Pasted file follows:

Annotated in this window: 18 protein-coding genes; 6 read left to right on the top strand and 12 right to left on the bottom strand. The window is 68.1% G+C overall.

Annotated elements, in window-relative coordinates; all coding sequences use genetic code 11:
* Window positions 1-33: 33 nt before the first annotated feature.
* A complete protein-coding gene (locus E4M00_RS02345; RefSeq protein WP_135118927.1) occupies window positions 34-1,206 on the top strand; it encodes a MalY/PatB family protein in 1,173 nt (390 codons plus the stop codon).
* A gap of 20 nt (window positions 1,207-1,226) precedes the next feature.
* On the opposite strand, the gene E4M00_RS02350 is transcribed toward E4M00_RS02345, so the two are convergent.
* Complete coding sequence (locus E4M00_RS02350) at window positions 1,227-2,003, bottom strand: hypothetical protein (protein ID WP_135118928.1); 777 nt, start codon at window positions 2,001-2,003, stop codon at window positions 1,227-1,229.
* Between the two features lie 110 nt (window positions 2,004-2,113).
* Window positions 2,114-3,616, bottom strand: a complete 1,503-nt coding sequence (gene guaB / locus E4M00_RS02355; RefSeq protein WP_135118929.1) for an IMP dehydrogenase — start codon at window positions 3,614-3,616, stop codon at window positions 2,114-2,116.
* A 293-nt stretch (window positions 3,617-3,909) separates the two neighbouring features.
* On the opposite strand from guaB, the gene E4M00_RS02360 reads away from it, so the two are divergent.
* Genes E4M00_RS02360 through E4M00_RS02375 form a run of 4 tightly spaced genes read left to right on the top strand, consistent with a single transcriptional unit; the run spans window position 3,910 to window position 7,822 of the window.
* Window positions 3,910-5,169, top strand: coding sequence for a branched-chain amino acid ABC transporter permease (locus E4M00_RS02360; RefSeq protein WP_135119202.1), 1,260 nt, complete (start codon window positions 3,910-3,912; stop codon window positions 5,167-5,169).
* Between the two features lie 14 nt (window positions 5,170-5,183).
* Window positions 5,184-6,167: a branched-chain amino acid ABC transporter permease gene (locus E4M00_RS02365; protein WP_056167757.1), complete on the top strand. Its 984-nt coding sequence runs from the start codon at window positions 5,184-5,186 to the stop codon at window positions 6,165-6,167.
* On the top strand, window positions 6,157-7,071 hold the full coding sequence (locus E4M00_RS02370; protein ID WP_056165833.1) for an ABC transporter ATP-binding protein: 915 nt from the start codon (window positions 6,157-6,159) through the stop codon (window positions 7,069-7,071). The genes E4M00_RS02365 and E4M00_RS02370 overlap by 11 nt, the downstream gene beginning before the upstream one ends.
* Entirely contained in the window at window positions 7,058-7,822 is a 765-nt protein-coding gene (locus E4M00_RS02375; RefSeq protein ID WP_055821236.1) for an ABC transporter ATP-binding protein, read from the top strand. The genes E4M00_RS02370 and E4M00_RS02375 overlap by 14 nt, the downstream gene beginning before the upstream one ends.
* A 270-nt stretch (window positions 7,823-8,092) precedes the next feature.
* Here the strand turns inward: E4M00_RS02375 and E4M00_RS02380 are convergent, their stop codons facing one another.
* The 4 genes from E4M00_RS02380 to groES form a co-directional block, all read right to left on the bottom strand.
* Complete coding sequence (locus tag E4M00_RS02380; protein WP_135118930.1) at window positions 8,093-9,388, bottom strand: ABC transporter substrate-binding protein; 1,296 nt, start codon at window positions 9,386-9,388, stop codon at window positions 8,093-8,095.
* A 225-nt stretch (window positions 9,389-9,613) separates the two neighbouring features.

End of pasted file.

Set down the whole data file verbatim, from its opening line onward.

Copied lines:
Annotated in this window: 18 protein-coding genes; 6 read left to right on the top strand and 12 right to left on the bottom strand. The window is 68.1% G+C overall.

Annotated elements, in window-relative coordinates; all coding sequences use genetic code 11:
* Window positions 1-33: 33 nt before the first annotated feature.
* A complete protein-coding gene (locus E4M00_RS02345; RefSeq protein WP_135118927.1) occupies window positions 34-1,206 on the top strand; it encodes a MalY/PatB family protein in 1,173 nt (390 codons plus the stop codon).
* A gap of 20 nt (window positions 1,207-1,226) precedes the next feature.
* On the opposite strand, the gene E4M00_RS02350 is transcribed toward E4M00_RS02345, so the two are convergent.
* Complete coding sequence (locus E4M00_RS02350) at window positions 1,227-2,003, bottom strand: hypothetical protein (protein ID WP_135118928.1); 777 nt, start codon at window positions 2,001-2,003, stop codon at window positions 1,227-1,229.
* Between the two features lie 110 nt (window positions 2,004-2,113).
* Window positions 2,114-3,616, bottom strand: a complete 1,503-nt coding sequence (gene guaB / locus E4M00_RS02355; RefSeq protein WP_135118929.1) for an IMP dehydrogenase — start codon at window positions 3,614-3,616, stop codon at window positions 2,114-2,116.
* A 293-nt stretch (window positions 3,617-3,909) separates the two neighbouring features.
* On the opposite strand from guaB, the gene E4M00_RS02360 reads away from it, so the two are divergent.
* Genes E4M00_RS02360 through E4M00_RS02375 form a run of 4 tightly spaced genes read left to right on the top strand, consistent with a single transcriptional unit; the run spans window position 3,910 to window position 7,822 of the window.
* Window positions 3,910-5,169, top strand: coding sequence for a branched-chain amino acid ABC transporter permease (locus E4M00_RS02360; RefSeq protein WP_135119202.1), 1,260 nt, complete (start codon window positions 3,910-3,912; stop codon window positions 5,167-5,169).
* Between the two features lie 14 nt (window positions 5,170-5,183).
* Window positions 5,184-6,167: a branched-chain amino acid ABC transporter permease gene (locus E4M00_RS02365; protein WP_056167757.1), complete on the top strand. Its 984-nt coding sequence runs from the start codon at window positions 5,184-5,186 to the stop codon at window positions 6,165-6,167.
* On the top strand, window positions 6,157-7,071 hold the full coding sequence (locus E4M00_RS02370; protein ID WP_056165833.1) for an ABC transporter ATP-binding protein: 915 nt from the start codon (window positions 6,157-6,159) through the stop codon (window positions 7,069-7,071). The genes E4M00_RS02365 and E4M00_RS02370 overlap by 11 nt, the downstream gene beginning before the upstream one ends.
* Entirely contained in the window at window positions 7,058-7,822 is a 765-nt protein-coding gene (locus E4M00_RS02375; RefSeq protein ID WP_055821236.1) for an ABC transporter ATP-binding protein, read from the top strand. The genes E4M00_RS02370 and E4M00_RS02375 overlap by 14 nt, the downstream gene beginning before the upstream one ends.
* A 270-nt stretch (window positions 7,823-8,092) precedes the next feature.
* Here the strand turns inward: E4M00_RS02375 and E4M00_RS02380 are convergent, their stop codons facing one another.
* The 4 genes from E4M00_RS02380 to groES form a co-directional block, all read right to left on the bottom strand.
* Complete coding sequence (locus tag E4M00_RS02380; protein WP_135118930.1) at window positions 8,093-9,388, bottom strand: ABC transporter substrate-binding protein; 1,296 nt, start codon at window positions 9,386-9,388, stop codon at window positions 8,093-8,095.
* A 225-nt stretch (window positions 9,389-9,613) separates the two neighbouring features.